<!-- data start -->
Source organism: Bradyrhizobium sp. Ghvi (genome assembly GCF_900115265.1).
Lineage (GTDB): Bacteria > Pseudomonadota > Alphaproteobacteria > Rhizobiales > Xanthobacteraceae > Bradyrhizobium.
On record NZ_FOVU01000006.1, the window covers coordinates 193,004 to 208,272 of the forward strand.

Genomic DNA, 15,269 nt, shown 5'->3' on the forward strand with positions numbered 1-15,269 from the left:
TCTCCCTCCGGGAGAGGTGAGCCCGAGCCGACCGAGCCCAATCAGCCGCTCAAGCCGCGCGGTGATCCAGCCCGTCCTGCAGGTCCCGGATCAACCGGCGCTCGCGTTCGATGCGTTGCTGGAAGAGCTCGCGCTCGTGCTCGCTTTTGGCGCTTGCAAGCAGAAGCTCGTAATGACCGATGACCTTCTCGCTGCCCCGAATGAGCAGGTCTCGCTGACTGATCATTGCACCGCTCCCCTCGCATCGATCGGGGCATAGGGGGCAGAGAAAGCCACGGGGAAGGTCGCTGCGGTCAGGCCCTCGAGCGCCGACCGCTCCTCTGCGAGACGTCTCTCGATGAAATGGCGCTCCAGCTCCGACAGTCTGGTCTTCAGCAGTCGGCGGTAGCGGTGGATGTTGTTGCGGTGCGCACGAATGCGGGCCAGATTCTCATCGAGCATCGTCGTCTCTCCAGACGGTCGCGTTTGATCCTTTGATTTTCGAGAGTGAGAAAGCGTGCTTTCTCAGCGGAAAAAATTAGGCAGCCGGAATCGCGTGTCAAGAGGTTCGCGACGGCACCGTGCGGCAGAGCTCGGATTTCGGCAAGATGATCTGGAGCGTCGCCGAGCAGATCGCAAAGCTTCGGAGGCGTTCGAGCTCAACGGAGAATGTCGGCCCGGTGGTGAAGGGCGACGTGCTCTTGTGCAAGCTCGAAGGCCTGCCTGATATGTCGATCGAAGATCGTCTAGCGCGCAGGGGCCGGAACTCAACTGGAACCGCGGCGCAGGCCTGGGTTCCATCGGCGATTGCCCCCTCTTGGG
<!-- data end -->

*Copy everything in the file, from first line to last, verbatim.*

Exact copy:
Source organism: Bradyrhizobium sp. Ghvi (genome assembly GCF_900115265.1).
Lineage (GTDB): Bacteria > Pseudomonadota > Alphaproteobacteria > Rhizobiales > Xanthobacteraceae > Bradyrhizobium.
On record NZ_FOVU01000006.1, the window covers coordinates 193,004 to 208,272 of the forward strand.

Genomic DNA, 15,269 nt, shown 5'->3' on the forward strand with positions numbered 1-15,269 from the left:
TCTCCCTCCGGGAGAGGTGAGCCCGAGCCGACCGAGCCCAATCAGCCGCTCAAGCCGCGCGGTGATCCAGCCCGTCCTGCAGGTCCCGGATCAACCGGCGCTCGCGTTCGATGCGTTGCTGGAAGAGCTCGCGCTCGTGCTCGCTTTTGGCGCTTGCAAGCAGAAGCTCGTAATGACCGATGACCTTCTCGCTGCCCCGAATGAGCAGGTCTCGCTGACTGATCATTGCACCGCTCCCCTCGCATCGATCGGGGCATAGGGGGCAGAGAAAGCCACGGGGAAGGTCGCTGCGGTCAGGCCCTCGAGCGCCGACCGCTCCTCTGCGAGACGTCTCTCGATGAAATGGCGCTCCAGCTCCGACAGTCTGGTCTTCAGCAGTCGGCGGTAGCGGTGGATGTTGTTGCGGTGCGCACGAATGCGGGCCAGATTCTCATCGAGCATCGTCGTCTCTCCAGACGGTCGCGTTTGATCCTTTGATTTTCGAGAGTGAGAAAGCGTGCTTTCTCAGCGGAAAAAATTAGGCAGCCGGAATCGCGTGTCAAGAGGTTCGCGACGGCACCGTGCGGCAGAGCTCGGATTTCGGCAAGATGATCTGGAGCGTCGCCGAGCAGATCGCAAAGCTTCGGAGGCGTTCGAGCTCAACGGAGAATGTCGGCCCGGTGGTGAAGGGCGACGTGCTCTTGTGCAAGCTCGAAGGCCTGCCTGATATGTCGATCGAAGATCGTCTAGCGCGCAGGGGCCGGAACTCAACTGGAACCGCGGCGCAGGCCTGGGTTCCATCGGCGATTGCCCCCTCTTGGG